Over-Leveraged Credit Markets an Accident Waiting to Happen ; BUSINESS
Davies, Gavyn, The Independent (London, England)
Markets were in free fall last week, with some equity indices (including the FTSE 100) eliminating all of their previous gains for the year.
Investors who have been holding sensible diversified portfolios did much better than those in UK equities, because international stockmarkets outperformed the FTSE, and other asset classes (like bonds and commodities) rose in value as equities collapsed. As the graph shows, balanced port-folios of global assets are probably still up by around 4 per cent this year. But if this sudden equity collapse turns into a prolonged bear market, there will be few places for anyone to hide.
A correction in risky assets has been long predicted by market pessimists, and indeed long-desired by many central bankers, who have been arguing that the risk appetite of investors has become excessive and dangerous.
Observing the behaviour of many hedge funds in the mortgage markets, it is easy to see their point. But remember that in the 1990s Alan Greenspan warned of "irrational exuberance" almost four years before the bull market finally ended. Investors who paid attention to him would have missed the second greatest bull market of the 20th Century, a mistake from which there is no swift recovery. So investment managers are forced to address the most difficult question of all - is this "the big one"?
The immediate genesis of the recent sharp correction in markets is straightforward. A bubble developed in the American housing market in 2003-05, and this has now burst with a vengeance. Although this has only reduced growth in US GDP by about 1 per cent per annum, it has caused severe problems in the US financial sector, parts of which had become severely exposed to the riskiest end of the housing loan market, known as subprime mortgages. Loans to sub- prime borrowers continued throughout 2006 and even 2007, well after the collapse in the housing market had become painfully visible, and packages of these loans were held by the investment banks, or sold to hedge funds, in new instruments called collateralised debt obligations (CDOs), which enabled investors to make leveraged bets on the health of the borrowers. When these bets proved misplaced, several hedge funds were wiped out, and the investment banks saw their share prices drop by 15 per cent or more.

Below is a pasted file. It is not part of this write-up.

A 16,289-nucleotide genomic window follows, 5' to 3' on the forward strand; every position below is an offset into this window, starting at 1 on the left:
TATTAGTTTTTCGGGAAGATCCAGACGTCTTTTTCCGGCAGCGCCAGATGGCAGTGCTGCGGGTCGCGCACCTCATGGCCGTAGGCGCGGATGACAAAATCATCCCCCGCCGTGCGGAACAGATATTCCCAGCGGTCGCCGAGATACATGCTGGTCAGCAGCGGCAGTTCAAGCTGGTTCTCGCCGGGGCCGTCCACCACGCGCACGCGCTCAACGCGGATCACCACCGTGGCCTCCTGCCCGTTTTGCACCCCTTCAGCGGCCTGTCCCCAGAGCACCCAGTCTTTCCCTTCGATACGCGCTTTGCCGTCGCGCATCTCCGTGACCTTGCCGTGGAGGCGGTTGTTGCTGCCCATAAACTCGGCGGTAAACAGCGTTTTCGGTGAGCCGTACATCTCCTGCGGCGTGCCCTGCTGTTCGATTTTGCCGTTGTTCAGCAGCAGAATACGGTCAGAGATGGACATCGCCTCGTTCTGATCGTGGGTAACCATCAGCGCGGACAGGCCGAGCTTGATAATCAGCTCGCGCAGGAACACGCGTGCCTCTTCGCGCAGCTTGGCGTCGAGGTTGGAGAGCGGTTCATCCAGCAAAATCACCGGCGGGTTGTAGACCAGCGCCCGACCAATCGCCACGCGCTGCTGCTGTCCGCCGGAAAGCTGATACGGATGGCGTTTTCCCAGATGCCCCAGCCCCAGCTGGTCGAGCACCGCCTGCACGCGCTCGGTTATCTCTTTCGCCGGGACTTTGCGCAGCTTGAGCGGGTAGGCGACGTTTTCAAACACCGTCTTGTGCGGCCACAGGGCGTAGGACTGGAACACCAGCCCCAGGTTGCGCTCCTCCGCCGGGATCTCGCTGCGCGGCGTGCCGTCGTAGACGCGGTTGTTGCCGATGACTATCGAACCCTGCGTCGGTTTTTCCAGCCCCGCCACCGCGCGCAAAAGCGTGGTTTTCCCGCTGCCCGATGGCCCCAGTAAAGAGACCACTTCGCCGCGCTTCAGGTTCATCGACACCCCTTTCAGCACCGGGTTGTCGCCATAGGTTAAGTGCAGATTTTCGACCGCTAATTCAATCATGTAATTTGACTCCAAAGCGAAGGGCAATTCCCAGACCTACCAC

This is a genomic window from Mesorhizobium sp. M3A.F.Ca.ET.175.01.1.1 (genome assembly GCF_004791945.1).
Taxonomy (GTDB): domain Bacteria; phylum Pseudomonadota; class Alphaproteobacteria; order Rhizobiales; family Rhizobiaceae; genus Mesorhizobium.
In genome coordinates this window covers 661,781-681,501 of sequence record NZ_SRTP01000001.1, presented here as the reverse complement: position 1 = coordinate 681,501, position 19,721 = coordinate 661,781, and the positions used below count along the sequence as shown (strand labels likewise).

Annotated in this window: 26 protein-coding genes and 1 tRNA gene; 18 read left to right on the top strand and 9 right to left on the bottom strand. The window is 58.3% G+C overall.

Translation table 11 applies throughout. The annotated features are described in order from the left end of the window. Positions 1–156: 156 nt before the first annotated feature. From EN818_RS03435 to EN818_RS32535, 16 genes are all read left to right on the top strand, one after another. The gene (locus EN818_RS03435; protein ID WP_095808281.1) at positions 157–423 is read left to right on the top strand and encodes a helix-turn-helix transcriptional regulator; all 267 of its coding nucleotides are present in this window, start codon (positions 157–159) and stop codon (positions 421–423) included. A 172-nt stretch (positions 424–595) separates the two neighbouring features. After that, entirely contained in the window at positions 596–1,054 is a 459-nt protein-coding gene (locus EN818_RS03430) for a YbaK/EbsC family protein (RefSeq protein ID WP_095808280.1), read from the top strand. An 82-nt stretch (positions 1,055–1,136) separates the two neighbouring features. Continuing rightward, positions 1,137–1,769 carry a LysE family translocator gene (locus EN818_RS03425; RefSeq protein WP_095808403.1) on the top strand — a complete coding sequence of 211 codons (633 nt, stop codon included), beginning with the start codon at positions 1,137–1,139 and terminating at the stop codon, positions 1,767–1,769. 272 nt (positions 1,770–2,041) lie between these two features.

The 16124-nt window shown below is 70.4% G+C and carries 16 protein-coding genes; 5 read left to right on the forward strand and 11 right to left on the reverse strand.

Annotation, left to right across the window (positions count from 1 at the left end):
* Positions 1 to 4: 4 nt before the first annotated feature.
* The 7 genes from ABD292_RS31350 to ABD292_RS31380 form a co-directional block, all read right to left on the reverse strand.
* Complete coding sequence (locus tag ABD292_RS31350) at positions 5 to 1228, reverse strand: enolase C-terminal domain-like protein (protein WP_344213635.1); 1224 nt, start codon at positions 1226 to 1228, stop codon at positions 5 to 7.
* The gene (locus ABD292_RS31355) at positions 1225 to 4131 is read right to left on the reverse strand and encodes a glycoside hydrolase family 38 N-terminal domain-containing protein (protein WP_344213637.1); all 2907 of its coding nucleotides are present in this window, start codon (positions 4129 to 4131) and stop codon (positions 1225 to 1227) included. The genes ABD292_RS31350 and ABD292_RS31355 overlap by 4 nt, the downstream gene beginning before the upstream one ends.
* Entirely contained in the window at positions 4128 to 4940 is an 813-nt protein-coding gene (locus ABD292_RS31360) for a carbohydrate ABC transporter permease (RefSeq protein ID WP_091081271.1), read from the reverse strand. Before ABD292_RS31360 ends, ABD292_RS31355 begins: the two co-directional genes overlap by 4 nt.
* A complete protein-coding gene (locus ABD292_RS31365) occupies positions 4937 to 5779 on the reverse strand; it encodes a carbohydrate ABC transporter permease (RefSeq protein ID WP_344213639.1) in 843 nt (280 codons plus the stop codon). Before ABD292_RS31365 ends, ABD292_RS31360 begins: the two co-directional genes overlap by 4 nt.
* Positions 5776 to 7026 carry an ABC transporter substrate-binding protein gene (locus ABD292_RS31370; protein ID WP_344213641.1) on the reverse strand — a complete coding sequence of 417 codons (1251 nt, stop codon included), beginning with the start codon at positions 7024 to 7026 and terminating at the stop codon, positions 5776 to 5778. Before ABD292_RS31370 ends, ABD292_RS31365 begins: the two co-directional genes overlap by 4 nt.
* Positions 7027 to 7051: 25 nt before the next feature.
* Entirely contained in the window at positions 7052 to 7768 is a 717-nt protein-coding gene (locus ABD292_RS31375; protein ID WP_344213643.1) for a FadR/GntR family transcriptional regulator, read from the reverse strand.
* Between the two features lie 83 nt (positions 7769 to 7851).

So far, so messy. But none of this is enough, on its own, to spell the end of a global bull market. Estimates of the eventual losses which will be booked in the sub-prime market are generally around $100bn ([pound]50bn), while the wealth of the American household sector exceeds $60,000bn. More troubling, perhaps, is the recent tendency for sub-prime woes to damage sentiment in other high- yield credit markets, where spreads relative to government bonds have risen from about 2.5 per cent to nearly 4.5 per cent. This will increase the cost of borrowing in much of the economy, and also make it more expensive for private equity firms to use leverage in equity buy-outs.
All this could damage the stockmarket and the economy, especially if the available quantum of credit becomes restricted, as well as becoming more expensive. Academic evidence suggests that a "credit crunch" of this type can do significant economic damage.
This will undoubtedly happen for a while. Now that the credit debacle has spread beyond the mortgage market to the corporate debt market more generally, the banks will inevitably become much more cautious. They are reported to be sitting on deals worth $200-300 billion which they have underwritten, but are now unable to pass on to syndicates.
Although the losses on these loans are likely to be only a few per cent of the banks' equity (at most), the loan markets …
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Publication information: Article title: Over-Leveraged Credit Markets an Accident Waiting to Happen ; BUSINESS. Contributors: Davies, Gavyn - Author. Newspaper title: The Independent (London, England). Publication date: July 3, 2007. Page number: Not available. © 2009 The Independent - London. Provided by ProQuest LLC. All Rights Reserved.
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